In a crisis situation, how you deliver your message can be just as important as the content of the message itself. Whether you're facing reporters eager to pepper you with questions, or a mob of angry customers seeking redress, every move you make will be scrutinized. Your physical presence can be an effective tool for communication, but if you don't pay attention to simple physical cues, you can sink your chances of getting through a crisis without even realizing it.
- Maintain steady eye contact, whether your audience is one person or many. Any eye movement, up or down, side-to-side, sends a signal that you’re being dishonest or evasive.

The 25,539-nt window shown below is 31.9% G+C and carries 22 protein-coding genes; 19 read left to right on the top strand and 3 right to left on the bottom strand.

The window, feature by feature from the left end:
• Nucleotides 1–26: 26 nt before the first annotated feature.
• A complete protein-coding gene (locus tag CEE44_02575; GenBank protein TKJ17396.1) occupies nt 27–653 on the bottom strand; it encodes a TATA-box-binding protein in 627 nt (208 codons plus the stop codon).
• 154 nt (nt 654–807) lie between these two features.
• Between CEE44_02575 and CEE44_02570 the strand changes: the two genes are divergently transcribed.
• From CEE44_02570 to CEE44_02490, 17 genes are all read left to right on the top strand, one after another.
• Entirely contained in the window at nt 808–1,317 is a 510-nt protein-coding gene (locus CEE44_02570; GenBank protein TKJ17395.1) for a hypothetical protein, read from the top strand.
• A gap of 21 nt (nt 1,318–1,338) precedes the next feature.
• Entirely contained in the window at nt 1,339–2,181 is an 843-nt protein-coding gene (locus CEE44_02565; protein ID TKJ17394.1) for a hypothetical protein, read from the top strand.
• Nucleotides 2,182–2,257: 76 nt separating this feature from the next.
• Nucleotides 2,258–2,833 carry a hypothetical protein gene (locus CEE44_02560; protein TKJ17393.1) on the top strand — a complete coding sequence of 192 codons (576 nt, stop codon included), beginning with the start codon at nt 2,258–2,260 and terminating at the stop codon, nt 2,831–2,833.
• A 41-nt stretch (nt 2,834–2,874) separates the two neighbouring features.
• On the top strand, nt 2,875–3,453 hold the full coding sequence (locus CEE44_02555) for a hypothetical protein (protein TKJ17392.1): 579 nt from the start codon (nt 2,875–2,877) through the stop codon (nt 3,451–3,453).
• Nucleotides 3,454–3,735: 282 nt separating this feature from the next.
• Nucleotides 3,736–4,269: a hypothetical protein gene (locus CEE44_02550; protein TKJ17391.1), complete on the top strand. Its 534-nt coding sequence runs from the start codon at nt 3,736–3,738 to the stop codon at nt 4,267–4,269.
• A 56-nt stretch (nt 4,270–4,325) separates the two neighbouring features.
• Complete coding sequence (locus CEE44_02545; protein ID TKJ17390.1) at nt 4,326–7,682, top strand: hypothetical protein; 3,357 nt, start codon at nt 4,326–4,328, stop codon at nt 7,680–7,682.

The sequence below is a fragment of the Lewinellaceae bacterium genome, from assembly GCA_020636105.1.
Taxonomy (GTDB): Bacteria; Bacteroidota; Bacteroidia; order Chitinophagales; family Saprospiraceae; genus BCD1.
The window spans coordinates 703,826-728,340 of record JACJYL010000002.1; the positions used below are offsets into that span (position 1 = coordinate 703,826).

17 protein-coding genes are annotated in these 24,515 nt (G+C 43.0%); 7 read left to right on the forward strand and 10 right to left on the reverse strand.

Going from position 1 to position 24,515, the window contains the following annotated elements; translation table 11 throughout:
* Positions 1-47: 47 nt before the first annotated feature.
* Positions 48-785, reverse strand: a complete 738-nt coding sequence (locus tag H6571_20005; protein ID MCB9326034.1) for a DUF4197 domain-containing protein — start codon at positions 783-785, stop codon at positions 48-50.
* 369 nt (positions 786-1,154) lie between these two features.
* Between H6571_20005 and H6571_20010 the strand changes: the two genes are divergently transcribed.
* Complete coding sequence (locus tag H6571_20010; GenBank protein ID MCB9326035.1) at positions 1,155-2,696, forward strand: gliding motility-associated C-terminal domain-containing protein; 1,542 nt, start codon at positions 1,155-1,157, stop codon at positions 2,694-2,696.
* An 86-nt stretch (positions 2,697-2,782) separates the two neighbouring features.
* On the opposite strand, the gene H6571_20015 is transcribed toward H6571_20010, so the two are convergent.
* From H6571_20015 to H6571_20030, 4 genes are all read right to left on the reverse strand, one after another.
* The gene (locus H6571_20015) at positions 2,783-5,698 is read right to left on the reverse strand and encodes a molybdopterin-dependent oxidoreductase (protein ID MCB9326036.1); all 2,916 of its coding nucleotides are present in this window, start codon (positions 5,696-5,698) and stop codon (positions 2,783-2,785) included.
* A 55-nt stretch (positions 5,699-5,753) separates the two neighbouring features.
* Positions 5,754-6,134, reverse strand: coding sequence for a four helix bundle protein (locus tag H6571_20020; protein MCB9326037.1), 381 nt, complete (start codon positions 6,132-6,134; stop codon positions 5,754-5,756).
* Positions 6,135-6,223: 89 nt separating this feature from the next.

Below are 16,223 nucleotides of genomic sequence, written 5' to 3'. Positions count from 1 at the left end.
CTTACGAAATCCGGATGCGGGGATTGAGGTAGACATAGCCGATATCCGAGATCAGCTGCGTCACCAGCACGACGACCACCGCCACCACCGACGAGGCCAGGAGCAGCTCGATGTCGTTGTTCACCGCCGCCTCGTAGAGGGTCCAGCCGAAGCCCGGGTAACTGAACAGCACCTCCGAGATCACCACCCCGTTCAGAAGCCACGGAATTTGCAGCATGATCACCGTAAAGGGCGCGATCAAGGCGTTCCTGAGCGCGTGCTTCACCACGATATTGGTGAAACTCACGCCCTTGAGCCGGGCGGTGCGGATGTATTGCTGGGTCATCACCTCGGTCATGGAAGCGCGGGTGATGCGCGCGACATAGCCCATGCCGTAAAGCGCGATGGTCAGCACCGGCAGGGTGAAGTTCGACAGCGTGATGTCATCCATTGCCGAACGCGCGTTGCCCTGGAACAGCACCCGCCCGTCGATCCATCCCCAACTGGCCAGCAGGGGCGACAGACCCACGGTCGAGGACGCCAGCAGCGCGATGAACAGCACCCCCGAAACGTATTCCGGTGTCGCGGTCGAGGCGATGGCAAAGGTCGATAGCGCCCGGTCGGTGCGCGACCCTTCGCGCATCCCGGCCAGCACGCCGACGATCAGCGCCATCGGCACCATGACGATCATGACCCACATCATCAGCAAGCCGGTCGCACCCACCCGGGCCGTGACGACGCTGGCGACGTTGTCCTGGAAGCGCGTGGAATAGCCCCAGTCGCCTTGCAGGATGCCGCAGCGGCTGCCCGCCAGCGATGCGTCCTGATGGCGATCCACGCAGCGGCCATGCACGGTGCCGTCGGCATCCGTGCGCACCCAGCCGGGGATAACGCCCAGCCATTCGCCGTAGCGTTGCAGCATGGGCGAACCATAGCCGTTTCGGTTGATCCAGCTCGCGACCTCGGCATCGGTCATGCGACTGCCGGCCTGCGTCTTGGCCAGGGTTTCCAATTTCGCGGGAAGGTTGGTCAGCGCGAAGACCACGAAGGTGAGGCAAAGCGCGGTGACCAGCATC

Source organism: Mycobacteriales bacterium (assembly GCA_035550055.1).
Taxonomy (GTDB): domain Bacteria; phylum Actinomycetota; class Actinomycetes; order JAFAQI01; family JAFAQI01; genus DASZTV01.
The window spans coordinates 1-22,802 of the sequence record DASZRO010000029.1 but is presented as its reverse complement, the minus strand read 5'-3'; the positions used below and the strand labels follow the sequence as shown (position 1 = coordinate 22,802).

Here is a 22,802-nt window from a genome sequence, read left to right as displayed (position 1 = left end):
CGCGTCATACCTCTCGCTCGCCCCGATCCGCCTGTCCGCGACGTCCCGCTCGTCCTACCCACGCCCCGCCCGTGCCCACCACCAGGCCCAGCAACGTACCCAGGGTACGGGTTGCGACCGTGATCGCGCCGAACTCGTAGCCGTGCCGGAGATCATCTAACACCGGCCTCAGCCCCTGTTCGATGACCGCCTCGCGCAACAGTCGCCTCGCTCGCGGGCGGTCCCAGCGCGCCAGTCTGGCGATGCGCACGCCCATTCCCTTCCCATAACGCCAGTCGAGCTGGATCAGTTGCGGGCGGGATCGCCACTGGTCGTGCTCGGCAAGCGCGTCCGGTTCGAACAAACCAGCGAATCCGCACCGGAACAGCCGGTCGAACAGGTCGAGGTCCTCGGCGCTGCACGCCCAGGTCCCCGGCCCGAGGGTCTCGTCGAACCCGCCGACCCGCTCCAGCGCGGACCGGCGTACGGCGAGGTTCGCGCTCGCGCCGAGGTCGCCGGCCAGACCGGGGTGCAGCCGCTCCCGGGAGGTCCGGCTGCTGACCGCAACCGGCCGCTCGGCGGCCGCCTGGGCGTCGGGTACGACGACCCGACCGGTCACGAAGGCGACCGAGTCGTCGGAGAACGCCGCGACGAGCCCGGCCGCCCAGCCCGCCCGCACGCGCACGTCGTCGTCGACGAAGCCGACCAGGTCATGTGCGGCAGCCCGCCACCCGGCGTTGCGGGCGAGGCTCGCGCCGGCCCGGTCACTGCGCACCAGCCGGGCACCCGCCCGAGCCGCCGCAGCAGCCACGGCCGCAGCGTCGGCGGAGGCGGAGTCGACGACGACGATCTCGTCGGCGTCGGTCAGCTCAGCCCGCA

- Keep your hands visible and between your hips and shoulders. Don’t put them in your pockets or behind your back. In a high-concern, low-trust situation that signals discomfort and aggressiveness.
- Try to remove barriers between you and your audience. Don’t sit behind your desk, or stand behind a podium. Even crossing your arms becomes a barrier and can make it harder to demonstrate empathy and honesty.
- Dress conservatively. Crazy patterns and gaudy jewelry distract from what you’re saying. If you know what your audience will be wearing, dress at least as well, or one notch above.
- Eat a banana. Yes, a banana. If you get nervous dealing with someone who’s angry and upset, the nutrients in a banana help calm your nerves. It may seem strange, but many performers swear by it.
To learn more about the various aspects of handling a communications crisis, see PR News’ Book of Crisis Management Strategies & Tactics, available now.
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